Note: This section replaces the former Web site of the Commission on the Future of Health Care in Canada (Romanow Commission) which has been archived in the Government of Canada Web Archive.
In April 2001, the federal government established the Commission on the Future of Health Care in Canada to review Medicare - Canada's universally accessible, publicly funded health care system - and recommend policies and measures to improve the system and its long-term sustainability.
The Commission embarked on an ambitious effort to ensure that the final recommendations were evidence-based and reflected the values Canadians want in the health care system. Headed by Roy J. Romanow, Q.C., former Attorney General and Deputy Premier of Saskatchewan, the Commission carried out its work in two distinct phases:
The fact-finding phase included:
During the consultation and dialogue phase, the Commission worked collaboratively with a variety of partners to provide Canadians with opportunities to engage in an informed discussion about the future of health care in Canada. Tens of thousands of Canadians - from ordinary citizens to health experts, health ministers and premiers, researchers and health care workers - participated in the process, which included public hearings, workshops, policy dialogues and other consultations.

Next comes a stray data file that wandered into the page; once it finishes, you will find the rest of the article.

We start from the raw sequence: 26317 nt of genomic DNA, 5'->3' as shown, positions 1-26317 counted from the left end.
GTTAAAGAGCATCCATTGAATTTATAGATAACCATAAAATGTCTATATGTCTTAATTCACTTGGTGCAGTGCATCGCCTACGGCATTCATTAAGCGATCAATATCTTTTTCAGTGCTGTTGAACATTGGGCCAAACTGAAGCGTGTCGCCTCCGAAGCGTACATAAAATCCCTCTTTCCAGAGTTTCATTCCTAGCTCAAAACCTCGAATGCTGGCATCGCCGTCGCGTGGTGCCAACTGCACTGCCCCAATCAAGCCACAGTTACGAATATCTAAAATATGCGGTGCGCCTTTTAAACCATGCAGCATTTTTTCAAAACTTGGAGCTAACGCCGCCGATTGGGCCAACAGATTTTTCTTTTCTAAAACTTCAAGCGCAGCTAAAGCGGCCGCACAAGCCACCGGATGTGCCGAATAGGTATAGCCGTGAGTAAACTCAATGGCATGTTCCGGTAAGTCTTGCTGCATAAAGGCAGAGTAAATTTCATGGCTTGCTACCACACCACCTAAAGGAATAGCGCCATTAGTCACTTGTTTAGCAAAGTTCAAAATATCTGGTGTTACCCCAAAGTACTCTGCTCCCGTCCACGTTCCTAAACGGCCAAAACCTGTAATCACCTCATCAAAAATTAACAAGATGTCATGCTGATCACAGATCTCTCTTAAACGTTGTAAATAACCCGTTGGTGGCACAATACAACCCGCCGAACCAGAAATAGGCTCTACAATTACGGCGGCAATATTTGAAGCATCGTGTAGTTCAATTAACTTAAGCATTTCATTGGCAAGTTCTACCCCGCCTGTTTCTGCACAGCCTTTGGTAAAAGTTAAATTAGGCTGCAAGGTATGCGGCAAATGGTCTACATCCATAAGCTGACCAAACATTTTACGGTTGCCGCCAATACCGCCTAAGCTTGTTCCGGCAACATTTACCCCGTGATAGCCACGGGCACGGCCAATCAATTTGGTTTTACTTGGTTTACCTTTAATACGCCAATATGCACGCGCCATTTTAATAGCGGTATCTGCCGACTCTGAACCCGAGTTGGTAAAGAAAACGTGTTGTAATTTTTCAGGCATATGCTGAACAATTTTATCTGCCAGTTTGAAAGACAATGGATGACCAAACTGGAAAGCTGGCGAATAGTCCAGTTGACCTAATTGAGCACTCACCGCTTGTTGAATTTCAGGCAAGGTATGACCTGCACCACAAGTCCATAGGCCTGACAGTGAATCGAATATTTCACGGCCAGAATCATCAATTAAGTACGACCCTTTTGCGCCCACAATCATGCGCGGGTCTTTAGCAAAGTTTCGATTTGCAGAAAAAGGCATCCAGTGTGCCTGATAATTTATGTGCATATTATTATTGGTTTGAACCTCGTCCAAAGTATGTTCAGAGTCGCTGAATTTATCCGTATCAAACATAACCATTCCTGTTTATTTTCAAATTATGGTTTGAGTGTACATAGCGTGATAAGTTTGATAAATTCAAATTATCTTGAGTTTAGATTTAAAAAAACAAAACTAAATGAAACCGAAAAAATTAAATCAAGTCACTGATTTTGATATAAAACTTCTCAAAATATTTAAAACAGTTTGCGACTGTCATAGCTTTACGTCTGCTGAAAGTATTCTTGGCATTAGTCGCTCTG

On November 28, 2002, the Commission tabled its final report, Building on Values: The Future of Health Care in Canada, in the House of Commons. The report recommended sweeping changes to ensure the long-term sustainability of Canada's health care system.
Electronic and print copies are available from Government of Canada Publications.
Copies may also be available through associated bookstores and booksellers that carry Government of Canada publications or through Depository Libraries of Canadian government information.